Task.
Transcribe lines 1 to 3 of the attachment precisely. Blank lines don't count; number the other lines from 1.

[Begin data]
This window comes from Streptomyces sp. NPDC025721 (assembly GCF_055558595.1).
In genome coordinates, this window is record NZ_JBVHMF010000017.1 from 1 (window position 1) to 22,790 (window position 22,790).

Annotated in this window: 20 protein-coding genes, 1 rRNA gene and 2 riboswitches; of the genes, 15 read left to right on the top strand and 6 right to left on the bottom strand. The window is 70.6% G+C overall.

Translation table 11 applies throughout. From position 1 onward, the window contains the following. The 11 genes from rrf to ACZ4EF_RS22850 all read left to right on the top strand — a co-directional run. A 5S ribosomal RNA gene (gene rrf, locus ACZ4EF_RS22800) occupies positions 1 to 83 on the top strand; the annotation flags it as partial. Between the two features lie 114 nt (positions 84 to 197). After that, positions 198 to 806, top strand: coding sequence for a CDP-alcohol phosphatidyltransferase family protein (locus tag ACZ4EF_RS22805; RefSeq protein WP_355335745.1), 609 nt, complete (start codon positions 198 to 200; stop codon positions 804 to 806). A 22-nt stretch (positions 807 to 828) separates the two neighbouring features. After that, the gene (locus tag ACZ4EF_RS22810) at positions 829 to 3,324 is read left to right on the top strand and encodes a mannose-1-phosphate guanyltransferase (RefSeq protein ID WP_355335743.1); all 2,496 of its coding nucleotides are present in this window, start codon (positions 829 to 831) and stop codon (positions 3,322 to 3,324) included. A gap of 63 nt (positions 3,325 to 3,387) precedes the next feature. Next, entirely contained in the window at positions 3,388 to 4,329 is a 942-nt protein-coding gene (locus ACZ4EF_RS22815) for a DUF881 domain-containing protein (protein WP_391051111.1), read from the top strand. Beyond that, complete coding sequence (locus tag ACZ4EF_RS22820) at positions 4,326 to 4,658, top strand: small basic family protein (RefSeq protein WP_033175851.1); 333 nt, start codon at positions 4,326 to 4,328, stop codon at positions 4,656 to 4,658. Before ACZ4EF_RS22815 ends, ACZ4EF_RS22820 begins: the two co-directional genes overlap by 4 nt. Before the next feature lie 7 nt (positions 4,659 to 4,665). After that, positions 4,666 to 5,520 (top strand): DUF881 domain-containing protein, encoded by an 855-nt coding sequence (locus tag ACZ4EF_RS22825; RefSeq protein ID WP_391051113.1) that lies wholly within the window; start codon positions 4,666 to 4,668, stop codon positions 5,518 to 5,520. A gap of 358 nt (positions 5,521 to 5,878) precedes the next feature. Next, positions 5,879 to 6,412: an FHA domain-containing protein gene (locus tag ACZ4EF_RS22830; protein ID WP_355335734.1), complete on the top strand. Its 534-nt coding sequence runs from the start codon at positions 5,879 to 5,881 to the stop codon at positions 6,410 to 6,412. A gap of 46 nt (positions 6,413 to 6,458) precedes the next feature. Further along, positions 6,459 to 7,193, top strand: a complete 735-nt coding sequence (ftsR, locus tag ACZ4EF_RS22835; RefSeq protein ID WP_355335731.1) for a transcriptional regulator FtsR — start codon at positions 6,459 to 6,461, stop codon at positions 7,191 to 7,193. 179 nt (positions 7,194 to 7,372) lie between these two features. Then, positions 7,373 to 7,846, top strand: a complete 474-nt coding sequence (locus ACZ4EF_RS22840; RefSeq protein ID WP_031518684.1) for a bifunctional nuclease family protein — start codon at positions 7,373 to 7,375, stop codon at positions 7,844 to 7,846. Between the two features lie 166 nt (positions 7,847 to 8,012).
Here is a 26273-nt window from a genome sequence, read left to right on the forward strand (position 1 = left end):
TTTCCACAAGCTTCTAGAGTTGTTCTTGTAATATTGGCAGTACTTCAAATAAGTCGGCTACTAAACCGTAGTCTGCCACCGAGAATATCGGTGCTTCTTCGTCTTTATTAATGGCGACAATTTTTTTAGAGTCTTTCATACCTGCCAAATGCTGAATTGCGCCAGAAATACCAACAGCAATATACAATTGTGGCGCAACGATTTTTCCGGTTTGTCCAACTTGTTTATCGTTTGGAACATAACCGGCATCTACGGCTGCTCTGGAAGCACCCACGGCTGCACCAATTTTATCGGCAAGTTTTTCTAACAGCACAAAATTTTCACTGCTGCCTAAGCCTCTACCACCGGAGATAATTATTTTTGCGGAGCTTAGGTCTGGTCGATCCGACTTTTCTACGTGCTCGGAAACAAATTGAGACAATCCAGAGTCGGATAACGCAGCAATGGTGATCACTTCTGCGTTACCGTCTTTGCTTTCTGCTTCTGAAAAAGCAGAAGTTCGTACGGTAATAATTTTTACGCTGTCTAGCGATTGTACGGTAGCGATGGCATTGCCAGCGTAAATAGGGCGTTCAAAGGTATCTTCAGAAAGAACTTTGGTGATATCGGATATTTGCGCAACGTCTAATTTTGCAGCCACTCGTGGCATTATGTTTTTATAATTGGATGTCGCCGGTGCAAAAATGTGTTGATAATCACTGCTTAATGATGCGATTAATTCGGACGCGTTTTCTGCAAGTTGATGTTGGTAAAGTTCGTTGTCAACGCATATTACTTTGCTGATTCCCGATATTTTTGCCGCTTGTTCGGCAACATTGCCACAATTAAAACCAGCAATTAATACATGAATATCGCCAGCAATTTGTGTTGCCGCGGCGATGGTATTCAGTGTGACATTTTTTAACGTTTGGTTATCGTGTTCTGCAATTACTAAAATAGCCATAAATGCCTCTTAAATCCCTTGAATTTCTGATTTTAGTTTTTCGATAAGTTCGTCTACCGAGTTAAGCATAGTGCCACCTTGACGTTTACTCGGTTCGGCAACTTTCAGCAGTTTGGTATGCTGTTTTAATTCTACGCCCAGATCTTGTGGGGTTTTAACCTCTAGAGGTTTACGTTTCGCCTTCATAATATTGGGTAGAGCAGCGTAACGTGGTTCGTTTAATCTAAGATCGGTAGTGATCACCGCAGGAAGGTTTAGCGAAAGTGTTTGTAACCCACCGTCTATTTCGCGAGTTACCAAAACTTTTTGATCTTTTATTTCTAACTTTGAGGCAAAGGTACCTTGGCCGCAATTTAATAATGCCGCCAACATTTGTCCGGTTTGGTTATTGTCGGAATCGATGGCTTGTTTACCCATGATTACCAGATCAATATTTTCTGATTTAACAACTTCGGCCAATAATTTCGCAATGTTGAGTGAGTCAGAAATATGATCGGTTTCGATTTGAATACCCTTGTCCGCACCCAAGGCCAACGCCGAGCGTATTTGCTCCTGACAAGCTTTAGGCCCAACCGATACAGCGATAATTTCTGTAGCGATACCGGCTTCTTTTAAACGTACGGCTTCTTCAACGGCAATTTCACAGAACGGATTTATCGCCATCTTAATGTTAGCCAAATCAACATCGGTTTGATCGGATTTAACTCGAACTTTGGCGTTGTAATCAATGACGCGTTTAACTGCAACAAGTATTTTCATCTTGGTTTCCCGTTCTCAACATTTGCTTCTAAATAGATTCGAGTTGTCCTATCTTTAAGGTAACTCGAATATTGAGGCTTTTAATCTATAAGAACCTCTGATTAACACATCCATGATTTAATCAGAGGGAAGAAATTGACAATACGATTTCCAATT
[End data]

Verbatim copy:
This window comes from Streptomyces sp. NPDC025721 (assembly GCF_055558595.1).
In genome coordinates, this window is record NZ_JBVHMF010000017.1 from 1 (window position 1) to 22,790 (window position 22,790).

Annotated in this window: 20 protein-coding genes, 1 rRNA gene and 2 riboswitches; of the genes, 15 read left to right on the top strand and 6 right to left on the bottom strand. The window is 70.6% G+C overall.